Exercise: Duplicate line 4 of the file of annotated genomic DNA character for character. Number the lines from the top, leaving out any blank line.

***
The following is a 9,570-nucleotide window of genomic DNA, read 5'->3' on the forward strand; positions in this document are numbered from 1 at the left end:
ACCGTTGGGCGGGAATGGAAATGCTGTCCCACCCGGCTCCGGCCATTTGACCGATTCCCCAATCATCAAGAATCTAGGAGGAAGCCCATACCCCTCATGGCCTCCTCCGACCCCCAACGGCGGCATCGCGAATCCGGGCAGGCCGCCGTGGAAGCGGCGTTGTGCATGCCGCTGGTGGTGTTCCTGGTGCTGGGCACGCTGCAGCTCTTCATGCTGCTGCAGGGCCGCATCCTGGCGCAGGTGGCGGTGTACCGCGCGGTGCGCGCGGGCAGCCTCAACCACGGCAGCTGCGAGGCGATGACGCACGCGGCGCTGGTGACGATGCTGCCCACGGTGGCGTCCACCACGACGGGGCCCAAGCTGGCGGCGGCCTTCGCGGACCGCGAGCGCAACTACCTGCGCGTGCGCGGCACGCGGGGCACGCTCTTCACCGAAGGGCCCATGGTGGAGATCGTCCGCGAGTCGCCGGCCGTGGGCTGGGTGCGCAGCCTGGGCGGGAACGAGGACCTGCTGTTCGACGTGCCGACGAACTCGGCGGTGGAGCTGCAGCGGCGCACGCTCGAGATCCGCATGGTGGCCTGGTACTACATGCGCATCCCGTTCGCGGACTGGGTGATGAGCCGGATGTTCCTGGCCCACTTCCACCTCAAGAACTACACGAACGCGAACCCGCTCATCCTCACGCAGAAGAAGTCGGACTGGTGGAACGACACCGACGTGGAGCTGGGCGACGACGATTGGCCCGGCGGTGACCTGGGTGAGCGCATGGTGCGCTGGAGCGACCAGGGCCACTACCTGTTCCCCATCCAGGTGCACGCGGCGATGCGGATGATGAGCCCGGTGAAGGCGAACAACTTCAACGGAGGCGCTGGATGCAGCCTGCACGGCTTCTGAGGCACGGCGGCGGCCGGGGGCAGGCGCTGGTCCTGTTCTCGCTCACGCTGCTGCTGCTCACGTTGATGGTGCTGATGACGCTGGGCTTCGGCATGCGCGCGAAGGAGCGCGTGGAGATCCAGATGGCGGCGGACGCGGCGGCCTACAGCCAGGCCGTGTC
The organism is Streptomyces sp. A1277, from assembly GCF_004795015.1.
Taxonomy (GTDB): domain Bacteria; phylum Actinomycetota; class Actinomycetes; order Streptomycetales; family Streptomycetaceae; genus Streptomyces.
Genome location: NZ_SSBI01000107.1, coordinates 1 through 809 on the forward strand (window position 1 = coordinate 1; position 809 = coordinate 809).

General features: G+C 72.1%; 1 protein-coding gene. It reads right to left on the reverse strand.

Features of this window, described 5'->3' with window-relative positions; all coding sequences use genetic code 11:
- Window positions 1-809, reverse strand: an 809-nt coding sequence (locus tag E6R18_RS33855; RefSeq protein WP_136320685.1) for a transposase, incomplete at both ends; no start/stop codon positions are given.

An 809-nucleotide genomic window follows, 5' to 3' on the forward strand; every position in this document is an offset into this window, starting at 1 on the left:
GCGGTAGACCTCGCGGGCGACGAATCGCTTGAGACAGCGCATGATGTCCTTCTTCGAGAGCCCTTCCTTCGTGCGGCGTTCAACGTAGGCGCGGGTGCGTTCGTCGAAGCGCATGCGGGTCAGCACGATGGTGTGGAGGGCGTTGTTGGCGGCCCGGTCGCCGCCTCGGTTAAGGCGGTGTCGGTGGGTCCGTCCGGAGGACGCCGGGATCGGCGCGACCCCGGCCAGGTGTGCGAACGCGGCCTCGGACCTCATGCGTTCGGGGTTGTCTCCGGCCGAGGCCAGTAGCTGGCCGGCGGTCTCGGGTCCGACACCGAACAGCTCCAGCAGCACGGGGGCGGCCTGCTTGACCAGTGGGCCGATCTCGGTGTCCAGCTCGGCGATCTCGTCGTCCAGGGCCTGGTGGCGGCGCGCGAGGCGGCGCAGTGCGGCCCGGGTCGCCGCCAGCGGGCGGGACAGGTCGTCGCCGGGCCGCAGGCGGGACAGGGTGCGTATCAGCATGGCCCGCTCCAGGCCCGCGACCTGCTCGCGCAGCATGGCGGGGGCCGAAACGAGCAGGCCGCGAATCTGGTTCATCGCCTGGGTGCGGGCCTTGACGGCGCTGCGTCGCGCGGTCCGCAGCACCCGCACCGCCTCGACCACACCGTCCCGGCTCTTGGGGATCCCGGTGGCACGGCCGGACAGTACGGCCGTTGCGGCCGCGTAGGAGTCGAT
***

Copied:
Taxonomy (GTDB): domain Bacteria; phylum Actinomycetota; class Actinomycetes; order Streptomycetales; family Streptomycetaceae; genus Streptomyces.